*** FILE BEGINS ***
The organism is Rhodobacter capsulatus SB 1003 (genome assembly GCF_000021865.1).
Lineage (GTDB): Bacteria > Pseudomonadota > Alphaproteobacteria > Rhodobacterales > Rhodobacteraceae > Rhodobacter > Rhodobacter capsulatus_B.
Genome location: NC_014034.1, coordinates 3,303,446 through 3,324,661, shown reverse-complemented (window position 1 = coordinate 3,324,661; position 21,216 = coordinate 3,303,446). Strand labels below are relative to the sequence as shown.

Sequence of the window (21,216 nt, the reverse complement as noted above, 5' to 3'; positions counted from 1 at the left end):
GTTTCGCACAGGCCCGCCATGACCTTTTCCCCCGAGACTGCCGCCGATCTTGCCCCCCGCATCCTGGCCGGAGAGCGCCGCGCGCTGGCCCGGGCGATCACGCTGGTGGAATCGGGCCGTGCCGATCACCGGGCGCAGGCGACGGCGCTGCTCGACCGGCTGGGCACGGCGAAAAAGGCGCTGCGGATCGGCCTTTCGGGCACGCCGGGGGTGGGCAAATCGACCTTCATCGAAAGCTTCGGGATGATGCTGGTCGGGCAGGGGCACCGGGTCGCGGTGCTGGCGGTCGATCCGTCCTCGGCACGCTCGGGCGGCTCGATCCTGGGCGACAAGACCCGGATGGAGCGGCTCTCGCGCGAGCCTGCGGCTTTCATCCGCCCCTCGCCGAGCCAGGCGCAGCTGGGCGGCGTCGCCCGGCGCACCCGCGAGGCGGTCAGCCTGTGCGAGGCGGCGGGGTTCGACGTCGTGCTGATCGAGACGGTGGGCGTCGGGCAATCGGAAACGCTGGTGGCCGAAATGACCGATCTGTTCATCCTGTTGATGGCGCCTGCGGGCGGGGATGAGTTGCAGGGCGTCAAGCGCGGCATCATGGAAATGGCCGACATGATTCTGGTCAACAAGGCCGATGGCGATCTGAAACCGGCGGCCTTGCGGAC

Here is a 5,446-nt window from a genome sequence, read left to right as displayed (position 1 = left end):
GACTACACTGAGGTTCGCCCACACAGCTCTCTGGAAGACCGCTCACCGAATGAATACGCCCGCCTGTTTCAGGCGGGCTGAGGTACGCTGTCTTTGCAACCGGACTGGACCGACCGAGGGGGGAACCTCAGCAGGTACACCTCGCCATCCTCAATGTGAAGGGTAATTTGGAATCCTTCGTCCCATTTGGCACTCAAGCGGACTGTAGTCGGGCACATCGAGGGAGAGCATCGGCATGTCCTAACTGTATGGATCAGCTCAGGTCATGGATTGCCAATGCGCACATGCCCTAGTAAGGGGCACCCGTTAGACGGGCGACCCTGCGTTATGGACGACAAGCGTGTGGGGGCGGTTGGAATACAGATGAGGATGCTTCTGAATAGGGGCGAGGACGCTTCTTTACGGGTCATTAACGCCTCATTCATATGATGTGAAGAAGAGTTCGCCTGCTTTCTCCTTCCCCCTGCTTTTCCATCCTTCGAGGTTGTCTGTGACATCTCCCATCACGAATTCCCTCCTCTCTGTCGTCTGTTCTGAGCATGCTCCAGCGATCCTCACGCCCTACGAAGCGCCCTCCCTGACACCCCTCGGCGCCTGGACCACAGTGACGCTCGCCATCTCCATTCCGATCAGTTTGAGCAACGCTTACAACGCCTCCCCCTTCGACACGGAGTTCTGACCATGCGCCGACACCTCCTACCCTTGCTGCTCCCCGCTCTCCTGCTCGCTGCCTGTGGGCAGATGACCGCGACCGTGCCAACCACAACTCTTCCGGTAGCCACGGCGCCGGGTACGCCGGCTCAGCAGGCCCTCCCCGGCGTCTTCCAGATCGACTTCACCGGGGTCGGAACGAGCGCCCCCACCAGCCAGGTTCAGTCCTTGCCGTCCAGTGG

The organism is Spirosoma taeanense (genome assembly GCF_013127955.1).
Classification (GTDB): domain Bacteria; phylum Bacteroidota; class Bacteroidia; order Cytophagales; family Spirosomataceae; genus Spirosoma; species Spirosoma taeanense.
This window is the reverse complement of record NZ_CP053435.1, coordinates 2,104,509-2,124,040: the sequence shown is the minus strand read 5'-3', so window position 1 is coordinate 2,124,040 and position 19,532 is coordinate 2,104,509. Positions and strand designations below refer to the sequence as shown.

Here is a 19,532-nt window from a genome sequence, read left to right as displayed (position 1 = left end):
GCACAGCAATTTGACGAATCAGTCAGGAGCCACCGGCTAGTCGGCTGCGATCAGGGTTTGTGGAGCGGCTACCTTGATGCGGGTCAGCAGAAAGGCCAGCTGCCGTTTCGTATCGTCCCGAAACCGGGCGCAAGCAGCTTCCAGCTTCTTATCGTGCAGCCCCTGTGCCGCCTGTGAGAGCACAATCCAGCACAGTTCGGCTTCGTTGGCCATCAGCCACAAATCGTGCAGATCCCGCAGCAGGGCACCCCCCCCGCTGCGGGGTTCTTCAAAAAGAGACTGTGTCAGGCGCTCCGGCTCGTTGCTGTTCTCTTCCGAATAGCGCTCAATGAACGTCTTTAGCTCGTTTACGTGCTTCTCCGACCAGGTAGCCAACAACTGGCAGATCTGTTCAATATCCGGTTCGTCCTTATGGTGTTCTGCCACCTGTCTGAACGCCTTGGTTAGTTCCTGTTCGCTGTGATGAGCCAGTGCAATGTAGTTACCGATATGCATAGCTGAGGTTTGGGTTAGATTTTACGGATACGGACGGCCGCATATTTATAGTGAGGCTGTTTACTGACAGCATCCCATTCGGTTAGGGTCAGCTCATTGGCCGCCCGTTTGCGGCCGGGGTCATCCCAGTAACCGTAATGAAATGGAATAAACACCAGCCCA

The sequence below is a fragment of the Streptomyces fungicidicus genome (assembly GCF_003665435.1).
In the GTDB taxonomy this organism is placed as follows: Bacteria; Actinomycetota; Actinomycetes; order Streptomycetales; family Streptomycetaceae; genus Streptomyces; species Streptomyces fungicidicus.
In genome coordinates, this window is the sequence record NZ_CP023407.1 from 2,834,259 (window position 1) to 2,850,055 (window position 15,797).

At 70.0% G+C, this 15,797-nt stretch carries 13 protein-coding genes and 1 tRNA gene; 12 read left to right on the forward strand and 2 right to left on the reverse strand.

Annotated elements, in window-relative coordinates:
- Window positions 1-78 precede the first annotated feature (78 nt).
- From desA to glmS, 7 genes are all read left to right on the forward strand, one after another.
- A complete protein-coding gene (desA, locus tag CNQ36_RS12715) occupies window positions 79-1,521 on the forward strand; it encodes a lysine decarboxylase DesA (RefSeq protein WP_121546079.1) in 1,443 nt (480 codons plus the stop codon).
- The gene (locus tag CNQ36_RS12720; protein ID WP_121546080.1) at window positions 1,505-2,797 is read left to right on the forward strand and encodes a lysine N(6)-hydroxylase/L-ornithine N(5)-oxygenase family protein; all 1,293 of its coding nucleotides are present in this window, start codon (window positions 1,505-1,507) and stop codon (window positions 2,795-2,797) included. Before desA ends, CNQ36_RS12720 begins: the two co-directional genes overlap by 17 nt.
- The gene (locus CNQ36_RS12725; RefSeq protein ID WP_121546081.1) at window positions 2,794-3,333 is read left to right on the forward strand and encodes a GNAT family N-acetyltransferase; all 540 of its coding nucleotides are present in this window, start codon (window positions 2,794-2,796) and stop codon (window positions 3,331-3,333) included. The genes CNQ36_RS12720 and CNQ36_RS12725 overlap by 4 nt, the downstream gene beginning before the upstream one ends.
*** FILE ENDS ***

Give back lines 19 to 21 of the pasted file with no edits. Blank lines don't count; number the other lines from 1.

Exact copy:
- From desA to glmS, 7 genes are all read left to right on the forward strand, one after another.
- A complete protein-coding gene (desA, locus tag CNQ36_RS12715) occupies window positions 79-1,521 on the forward strand; it encodes a lysine decarboxylase DesA (RefSeq protein WP_121546079.1) in 1,443 nt (480 codons plus the stop codon).
- The gene (locus tag CNQ36_RS12720; protein ID WP_121546080.1) at window positions 1,505-2,797 is read left to right on the forward strand and encodes a lysine N(6)-hydroxylase/L-ornithine N(5)-oxygenase family protein; all 1,293 of its coding nucleotides are present in this window, start codon (window positions 1,505-1,507) and stop codon (window positions 2,795-2,797) included. Before desA ends, CNQ36_RS12720 begins: the two co-directional genes overlap by 17 nt.